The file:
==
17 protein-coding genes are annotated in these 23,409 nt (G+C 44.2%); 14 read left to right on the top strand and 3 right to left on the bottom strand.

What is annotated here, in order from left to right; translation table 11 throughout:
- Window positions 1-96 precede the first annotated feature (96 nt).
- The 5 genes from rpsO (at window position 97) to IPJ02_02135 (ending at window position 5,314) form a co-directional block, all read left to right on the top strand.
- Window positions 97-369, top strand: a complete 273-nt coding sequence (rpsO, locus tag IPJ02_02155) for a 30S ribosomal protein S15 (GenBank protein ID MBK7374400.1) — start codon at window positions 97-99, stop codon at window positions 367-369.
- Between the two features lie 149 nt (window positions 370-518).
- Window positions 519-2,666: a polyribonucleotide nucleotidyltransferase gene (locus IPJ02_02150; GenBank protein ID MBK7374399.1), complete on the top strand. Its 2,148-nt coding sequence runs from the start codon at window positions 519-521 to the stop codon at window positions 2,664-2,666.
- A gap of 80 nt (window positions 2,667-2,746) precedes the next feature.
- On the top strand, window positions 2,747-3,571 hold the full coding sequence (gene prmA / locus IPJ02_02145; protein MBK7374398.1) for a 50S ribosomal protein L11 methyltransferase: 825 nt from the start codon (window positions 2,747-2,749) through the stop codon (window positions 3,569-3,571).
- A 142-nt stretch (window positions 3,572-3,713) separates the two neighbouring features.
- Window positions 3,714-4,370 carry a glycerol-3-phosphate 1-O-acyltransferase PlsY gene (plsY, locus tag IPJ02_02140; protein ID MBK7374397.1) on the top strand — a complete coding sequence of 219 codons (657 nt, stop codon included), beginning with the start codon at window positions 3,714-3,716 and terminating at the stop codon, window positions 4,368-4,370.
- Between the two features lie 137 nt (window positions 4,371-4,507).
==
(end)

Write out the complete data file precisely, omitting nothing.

17 protein-coding genes are annotated in these 23,409 nt (G+C 44.2%); 14 read left to right on the top strand and 3 right to left on the bottom strand.

What is annotated here, in order from left to right; translation table 11 throughout:
- Window positions 1-96 precede the first annotated feature (96 nt).
- The 5 genes from rpsO (at window position 97) to IPJ02_02135 (ending at window position 5,314) form a co-directional block, all read left to right on the top strand.
- Window positions 97-369, top strand: a complete 273-nt coding sequence (rpsO, locus tag IPJ02_02155) for a 30S ribosomal protein S15 (GenBank protein ID MBK7374400.1) — start codon at window positions 97-99, stop codon at window positions 367-369.
- Between the two features lie 149 nt (window positions 370-518).
- Window positions 519-2,666: a polyribonucleotide nucleotidyltransferase gene (locus IPJ02_02150; GenBank protein ID MBK7374399.1), complete on the top strand. Its 2,148-nt coding sequence runs from the start codon at window positions 519-521 to the stop codon at window positions 2,664-2,666.
- A gap of 80 nt (window positions 2,667-2,746) precedes the next feature.
- On the top strand, window positions 2,747-3,571 hold the full coding sequence (gene prmA / locus IPJ02_02145; protein MBK7374398.1) for a 50S ribosomal protein L11 methyltransferase: 825 nt from the start codon (window positions 2,747-2,749) through the stop codon (window positions 3,569-3,571).
- A 142-nt stretch (window positions 3,572-3,713) separates the two neighbouring features.
- Window positions 3,714-4,370 carry a glycerol-3-phosphate 1-O-acyltransferase PlsY gene (plsY, locus tag IPJ02_02140; protein ID MBK7374397.1) on the top strand — a complete coding sequence of 219 codons (657 nt, stop codon included), beginning with the start codon at window positions 3,714-3,716 and terminating at the stop codon, window positions 4,368-4,370.
- Between the two features lie 137 nt (window positions 4,371-4,507).